Let me ask again

Let me ask again

Prime Minister Recep Tayyip Erdoğan is right; he is right to the end. Turkey is being praised outside more than it is inside. I am a witness to this.

I believe with all my heart that Turkey is one of the two or three shining stars of the 21st century. The liberal economy walk that started with the Jan. 24, 1980 decisions is being crowned today.

But I have the European Union Progress Report in front of me. Turkey is awfully disoriented on the issues of human rights and press freedoms. It has been ranked 138th in the press freedom list.

After seeing the latest appointments to the Supreme Board of Judges and Prosecutors, or HSYK, no one believes Turkey is a more democratic state than it was on Sept. 11, 1980, the day of the military coup.

So let’s bluntly ask the question most of us have in mind. What will be Turkey’s development model? Will it be the model of Russia, or South Korea or China? Or will it be the model of the European Union?

The first says, “Countries like Turkey can only be developed under an authoritarian regime.” The latter says, “The issue is to develop in the real sense of progressive democracy.” Of course, we’ll settle it on our own. How? By addressing the following discrepancies:

- Think about a country where people living in liberal coastal areas of comfort voted “no” in the referendum;

- Think about a country where the number of educated people who say “no” to suggestions offered under the guise of progressive democracy is increasing;

- Think about a country where “no” votes exceed 50 percent in neighborhoods and districts in which mostly non-marginal newspapers are sold and at some places “no” votes were higher than 60 percent;

- Think about a country where regions that account for 70 percent of the entire economy reject changes offered for “progressive democracy”;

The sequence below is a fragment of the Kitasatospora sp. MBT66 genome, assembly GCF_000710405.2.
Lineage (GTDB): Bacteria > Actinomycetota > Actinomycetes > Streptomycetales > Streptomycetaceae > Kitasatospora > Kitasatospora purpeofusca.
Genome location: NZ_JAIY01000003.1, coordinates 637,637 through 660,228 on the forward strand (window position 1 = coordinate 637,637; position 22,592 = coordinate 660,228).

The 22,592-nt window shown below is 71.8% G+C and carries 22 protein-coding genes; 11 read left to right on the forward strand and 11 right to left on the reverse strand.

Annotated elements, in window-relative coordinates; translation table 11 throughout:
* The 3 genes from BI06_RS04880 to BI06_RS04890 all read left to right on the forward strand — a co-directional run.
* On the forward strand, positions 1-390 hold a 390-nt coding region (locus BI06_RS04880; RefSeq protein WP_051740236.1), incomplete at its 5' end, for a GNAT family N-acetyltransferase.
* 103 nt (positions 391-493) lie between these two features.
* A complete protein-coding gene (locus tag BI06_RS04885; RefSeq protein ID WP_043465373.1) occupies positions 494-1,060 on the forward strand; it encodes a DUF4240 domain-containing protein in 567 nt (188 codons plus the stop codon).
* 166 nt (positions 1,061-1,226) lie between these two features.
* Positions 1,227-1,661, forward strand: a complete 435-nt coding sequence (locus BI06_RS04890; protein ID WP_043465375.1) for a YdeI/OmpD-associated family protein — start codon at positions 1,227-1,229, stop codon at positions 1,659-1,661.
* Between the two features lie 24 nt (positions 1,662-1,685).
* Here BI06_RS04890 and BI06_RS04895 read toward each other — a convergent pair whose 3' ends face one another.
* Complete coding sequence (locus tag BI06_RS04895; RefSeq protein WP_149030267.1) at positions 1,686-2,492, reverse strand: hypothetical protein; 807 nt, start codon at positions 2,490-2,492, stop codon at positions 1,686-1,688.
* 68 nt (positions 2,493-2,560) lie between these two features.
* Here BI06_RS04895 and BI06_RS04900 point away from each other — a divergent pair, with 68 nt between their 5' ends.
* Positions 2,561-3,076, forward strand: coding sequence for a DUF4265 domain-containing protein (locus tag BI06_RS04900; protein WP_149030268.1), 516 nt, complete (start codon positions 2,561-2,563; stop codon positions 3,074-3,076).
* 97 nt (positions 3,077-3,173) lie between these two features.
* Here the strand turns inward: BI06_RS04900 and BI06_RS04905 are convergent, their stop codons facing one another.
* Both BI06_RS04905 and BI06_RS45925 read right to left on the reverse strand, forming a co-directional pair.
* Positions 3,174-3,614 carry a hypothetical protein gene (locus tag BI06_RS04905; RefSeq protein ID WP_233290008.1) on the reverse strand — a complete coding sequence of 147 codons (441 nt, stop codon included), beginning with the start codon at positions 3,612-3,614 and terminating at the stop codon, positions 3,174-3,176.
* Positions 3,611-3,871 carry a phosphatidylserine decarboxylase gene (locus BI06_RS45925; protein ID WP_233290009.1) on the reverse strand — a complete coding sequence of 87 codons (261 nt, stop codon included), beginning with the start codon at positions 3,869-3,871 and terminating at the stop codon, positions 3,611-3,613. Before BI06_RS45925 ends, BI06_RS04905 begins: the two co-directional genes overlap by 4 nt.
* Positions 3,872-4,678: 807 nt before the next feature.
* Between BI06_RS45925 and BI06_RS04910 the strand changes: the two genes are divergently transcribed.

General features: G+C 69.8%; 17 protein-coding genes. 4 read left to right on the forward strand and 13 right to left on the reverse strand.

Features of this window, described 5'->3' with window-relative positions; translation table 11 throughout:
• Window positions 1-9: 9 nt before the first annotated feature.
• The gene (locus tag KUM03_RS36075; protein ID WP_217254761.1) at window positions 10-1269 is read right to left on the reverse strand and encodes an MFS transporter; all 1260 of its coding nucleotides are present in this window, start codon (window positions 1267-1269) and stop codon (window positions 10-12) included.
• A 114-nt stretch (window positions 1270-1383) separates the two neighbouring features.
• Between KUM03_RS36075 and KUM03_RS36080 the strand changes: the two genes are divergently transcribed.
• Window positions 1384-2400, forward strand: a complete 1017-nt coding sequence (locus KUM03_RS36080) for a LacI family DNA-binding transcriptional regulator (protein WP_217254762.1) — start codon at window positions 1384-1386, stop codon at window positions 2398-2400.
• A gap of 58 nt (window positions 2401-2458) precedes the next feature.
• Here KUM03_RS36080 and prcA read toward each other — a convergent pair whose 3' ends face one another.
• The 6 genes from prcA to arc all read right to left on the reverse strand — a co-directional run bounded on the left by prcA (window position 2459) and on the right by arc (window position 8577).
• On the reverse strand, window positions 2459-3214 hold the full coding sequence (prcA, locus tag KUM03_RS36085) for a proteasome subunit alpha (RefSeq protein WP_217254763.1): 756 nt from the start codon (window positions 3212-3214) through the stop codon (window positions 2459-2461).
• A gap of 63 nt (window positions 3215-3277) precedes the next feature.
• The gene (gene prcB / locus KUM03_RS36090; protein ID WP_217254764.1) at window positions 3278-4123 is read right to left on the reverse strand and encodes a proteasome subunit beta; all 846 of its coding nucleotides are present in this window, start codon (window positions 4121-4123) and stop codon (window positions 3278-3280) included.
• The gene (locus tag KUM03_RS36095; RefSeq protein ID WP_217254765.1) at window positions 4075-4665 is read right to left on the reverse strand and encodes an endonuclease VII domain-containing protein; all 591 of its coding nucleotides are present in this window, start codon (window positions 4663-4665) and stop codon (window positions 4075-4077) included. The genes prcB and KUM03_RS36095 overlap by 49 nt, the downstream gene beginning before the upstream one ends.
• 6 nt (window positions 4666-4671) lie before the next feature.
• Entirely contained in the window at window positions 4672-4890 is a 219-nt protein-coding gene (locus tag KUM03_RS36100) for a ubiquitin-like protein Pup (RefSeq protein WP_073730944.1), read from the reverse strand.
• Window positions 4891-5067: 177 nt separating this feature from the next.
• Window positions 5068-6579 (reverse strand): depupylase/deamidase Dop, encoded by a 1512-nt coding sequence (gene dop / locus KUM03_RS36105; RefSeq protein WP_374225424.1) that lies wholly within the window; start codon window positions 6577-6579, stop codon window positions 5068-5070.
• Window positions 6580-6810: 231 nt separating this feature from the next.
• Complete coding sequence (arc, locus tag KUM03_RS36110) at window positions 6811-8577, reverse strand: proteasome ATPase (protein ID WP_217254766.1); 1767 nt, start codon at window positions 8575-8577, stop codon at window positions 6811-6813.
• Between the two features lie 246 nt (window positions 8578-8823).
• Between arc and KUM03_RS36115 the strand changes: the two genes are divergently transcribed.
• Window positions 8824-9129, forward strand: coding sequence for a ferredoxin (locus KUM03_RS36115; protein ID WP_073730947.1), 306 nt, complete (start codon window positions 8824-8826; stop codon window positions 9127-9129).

- Think about a country where cities in which restaurants serving alcoholic beverages do not open during Ramadan and whose proprietors refuse to compromise on the subject, but voted “yes” at the referendum.

On the other hand, cities whose lifestyles are based on tolerance and freedom voted “no,” while people who are accustomed to neighborhood pressure want “more democracy” but took not even a single step in the direction of tolerance which is a pillar of democracy.

On the other hand, cities where people live in comfort say “no” to a project titled “transition to progressive democracy.”

Don’t you see a seriously defective sincerity here? What is the reason for that?

The answer is simple: despite all the clamor of liberal intellectuals, well-educated people in this country do not believe that steps being taken will serve to “progress democracy.” And because what they see is different from what is offered.

On one side, talks are shaped around “liberal democracy,” while an authoritarian regime is being built on the other. So let’s go back to the same question: what will be the project of Turkey, a shining star of the 21st century, that will help it to shine more?

Will it be the South Korean or Russian or Chinese model? Or will it be the European Union model?

Coastal areas that voted for the late Prime Minister Adnan Menderes, former President Süleyman Demirel and late President Turgut Özal in the past are ready now to sincerely support a convincing democratization project. I truly believe so.

The issue for well educated, tolerant coastal lines is not the headscarf ban, but a regime of a “single man” or a “sole leader.”

Erdoğan, who very well read the attitudes in peripheral Anatolian cities, can read the attitude in Turkey’s coastal areas too.

Let me repeat once again, coastal areas will give final touches to a progressive democracy but a historic decision should be taken first: will it be a one-man regime or an institutional, pluralist democracy that Turkey finally installs in its government?

Ertuğrul Özkök is a columnist of daily Hürriyet, in which this piece appeared Tuesday. It was translated into English by the Daily News staff